Rossini Festival, Street Fair, Tennessee

Rossini Festival, Street Fair, Tennessee
We dressed and decided to go down to Knoxville to enjoy the Rossini Festival International Street Fair, Tennessee, on my birthday. We had been to the Dogwood Arts festival earlier, but since this festival was in Knoxville, we decided to drive down.

Named in honour of Italian Composer Gioachino Antonio Rossini, who was born in February 29, 1792, in Pesaro,Italy Rossini was an Italian composer noted for his operas, particularly his comic operas, of which The Barber of Seville (1816), Cinderella(1817) are among the best known. Of his later, larger-scale dramatic operas, the most widely heard is William Tell (1829) which every child is familiar with, if they grew up on a diet of Disney’s cartoons..

The Rossini Festival was in its 18th year and there were crowds of people already there when we arrived. According to the website, we were warned to be prepared for a packed downtown Knoxville on Saturday.

The Rossini Festival has free admission, and is the Knoxville Opera's perennial celebration of the performing arts. Over the course of 11 hours, the public is treated to non-stop entertainment on five outdoor stages showcasing everything from opera, classical, jazz, gospel and ethnic music to ballet, modern and world dance.

This annual event has been designated a “legacy event” by Knoxville Mayor Madeline Rogero and serves as a celebration of the performing arts. This unique event transforms downtown Knoxville into a European-style pedestrian street mall, perfect for the entire family,.while shopping at exhibits of over 100 prominent Artisans and enjoying cuisine from dozens of food vendors.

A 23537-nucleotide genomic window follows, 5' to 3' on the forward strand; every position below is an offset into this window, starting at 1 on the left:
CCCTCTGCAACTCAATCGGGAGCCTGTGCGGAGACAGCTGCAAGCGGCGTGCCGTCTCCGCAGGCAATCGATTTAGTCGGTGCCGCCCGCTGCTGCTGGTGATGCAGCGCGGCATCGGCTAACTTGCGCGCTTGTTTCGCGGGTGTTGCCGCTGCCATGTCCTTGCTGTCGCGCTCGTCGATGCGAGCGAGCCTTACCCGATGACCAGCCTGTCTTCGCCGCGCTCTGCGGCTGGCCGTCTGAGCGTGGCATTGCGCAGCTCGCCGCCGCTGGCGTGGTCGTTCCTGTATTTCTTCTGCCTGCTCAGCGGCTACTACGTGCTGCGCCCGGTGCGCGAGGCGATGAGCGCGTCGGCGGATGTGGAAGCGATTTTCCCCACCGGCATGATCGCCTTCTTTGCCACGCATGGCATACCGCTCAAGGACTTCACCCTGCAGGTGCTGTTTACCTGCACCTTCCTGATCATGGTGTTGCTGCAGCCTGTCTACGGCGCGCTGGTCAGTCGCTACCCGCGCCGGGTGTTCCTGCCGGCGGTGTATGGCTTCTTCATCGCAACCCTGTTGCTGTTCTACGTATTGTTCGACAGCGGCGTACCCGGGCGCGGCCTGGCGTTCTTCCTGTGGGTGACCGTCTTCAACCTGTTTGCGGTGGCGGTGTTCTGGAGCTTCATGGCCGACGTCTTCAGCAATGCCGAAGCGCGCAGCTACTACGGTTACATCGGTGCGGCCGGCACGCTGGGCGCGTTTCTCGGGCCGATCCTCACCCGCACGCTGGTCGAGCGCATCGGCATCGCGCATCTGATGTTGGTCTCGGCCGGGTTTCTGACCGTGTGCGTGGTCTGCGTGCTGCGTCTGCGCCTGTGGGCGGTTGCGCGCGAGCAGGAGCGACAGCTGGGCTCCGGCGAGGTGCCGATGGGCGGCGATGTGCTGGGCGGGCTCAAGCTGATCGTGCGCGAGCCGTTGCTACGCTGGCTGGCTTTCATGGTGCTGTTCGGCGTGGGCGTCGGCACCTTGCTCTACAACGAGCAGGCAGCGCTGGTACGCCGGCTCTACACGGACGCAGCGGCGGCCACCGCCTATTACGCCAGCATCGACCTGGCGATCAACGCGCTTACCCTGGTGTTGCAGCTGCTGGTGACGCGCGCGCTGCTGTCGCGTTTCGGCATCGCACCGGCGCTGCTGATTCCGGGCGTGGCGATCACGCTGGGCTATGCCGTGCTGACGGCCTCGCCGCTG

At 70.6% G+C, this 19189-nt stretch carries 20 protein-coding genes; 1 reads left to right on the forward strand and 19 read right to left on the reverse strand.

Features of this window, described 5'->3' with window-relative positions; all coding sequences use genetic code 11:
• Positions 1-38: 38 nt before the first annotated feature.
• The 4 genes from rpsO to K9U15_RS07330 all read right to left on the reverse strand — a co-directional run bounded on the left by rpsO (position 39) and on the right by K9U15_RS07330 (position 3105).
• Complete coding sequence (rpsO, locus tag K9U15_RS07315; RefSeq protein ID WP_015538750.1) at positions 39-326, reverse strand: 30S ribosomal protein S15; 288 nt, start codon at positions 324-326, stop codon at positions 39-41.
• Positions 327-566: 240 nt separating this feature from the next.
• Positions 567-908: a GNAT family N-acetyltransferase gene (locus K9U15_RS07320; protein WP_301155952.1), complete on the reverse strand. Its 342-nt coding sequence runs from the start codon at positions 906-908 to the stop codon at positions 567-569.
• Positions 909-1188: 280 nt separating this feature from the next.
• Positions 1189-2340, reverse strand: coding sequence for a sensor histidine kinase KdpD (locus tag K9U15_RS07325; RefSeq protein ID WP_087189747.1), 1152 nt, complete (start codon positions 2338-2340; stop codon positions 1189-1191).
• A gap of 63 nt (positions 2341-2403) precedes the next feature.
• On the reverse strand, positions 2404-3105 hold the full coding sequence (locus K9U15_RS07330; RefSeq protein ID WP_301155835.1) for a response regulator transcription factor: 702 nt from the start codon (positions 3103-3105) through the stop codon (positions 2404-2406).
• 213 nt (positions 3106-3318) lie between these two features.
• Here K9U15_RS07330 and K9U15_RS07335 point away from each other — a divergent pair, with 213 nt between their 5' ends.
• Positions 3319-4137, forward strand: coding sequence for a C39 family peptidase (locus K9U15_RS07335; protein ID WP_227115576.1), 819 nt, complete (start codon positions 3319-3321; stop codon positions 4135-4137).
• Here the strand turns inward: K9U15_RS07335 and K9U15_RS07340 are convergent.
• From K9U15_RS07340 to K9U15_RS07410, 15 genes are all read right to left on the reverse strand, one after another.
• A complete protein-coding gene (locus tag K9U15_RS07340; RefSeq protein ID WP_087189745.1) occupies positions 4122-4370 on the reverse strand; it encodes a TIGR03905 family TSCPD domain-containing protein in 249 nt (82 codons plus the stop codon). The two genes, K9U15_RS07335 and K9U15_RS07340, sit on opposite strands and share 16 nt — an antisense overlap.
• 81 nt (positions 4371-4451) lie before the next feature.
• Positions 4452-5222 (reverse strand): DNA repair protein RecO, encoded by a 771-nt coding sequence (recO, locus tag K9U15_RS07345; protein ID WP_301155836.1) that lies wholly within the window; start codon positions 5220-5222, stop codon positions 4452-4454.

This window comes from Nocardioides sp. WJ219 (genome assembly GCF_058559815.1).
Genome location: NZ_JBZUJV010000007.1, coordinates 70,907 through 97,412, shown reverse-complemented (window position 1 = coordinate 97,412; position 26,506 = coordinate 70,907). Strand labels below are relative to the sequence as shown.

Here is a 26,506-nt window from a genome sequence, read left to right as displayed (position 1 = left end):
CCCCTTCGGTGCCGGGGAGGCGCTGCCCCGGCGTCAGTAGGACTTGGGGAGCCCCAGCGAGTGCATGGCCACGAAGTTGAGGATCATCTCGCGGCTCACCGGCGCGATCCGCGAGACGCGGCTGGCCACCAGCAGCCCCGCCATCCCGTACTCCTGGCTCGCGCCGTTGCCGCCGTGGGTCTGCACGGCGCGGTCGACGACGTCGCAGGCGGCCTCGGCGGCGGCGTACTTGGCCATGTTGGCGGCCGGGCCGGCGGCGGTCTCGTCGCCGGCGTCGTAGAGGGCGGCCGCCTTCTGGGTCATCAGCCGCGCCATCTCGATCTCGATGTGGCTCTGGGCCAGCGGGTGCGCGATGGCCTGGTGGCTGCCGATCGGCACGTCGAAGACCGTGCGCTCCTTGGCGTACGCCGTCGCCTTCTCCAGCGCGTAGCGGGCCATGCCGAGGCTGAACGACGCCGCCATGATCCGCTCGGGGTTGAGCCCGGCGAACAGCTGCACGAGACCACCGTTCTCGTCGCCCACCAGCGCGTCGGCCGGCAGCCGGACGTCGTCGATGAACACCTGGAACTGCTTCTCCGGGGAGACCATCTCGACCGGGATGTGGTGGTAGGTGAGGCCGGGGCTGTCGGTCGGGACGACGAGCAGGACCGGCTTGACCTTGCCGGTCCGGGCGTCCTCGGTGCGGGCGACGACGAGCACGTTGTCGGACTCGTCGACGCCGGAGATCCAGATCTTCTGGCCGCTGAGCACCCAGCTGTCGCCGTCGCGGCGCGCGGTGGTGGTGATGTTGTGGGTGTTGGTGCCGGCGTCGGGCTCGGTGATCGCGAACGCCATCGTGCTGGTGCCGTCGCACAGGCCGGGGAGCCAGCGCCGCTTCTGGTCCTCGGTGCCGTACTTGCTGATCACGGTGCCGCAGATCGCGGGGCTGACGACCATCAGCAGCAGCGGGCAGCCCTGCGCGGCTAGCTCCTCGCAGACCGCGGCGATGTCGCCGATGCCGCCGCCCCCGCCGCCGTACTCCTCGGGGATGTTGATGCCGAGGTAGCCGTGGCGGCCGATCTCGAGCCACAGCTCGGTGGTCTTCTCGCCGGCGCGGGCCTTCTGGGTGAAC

Despite threats of bad weather, hundreds of folks showed up for the event. Amanda Roland, the Association Aquatics Director for the Y, said they raise money for their summer day care program.

"We beat the rain. We dealt with it, and now it's beautiful, and here we are having fun," Roland said. She said the festival has something for everyone.

"We do our 'healthy kid's day' here every year," Roland said. "We choose to do it during the Rossini Festival to give kids something to do while their parents enjoy the festival as well."

To buy food from the vendors, one has to buy coupons from a stall and then pay by coupons. I wanted my regular hot dog with everything while Annika went for empanadas and Andy for Greek crab cakes. Alaina was happy eating from our plates and then being treated to a rainbow shaved ice.People come out of their way to talk to families with babies especially when they were yelling over the sugar ice. Portions are massive in the US so there was no need to buy two to give them because finally we threw out half, once their lips and mouths turned purple!

We stood under the blooming Dogwoods and listened to several saxophonists and violinists play classical pieces. Not sure if all were Rossini but I was sad they never played the William Tell Overture.

Throughout there was a strong drizzle and umbrellas were unfurled, but that’s when hoody hoods are perfect. But what we really enjoyed were the fierce fights by faux knights who were covered in armour, jousting with swords.

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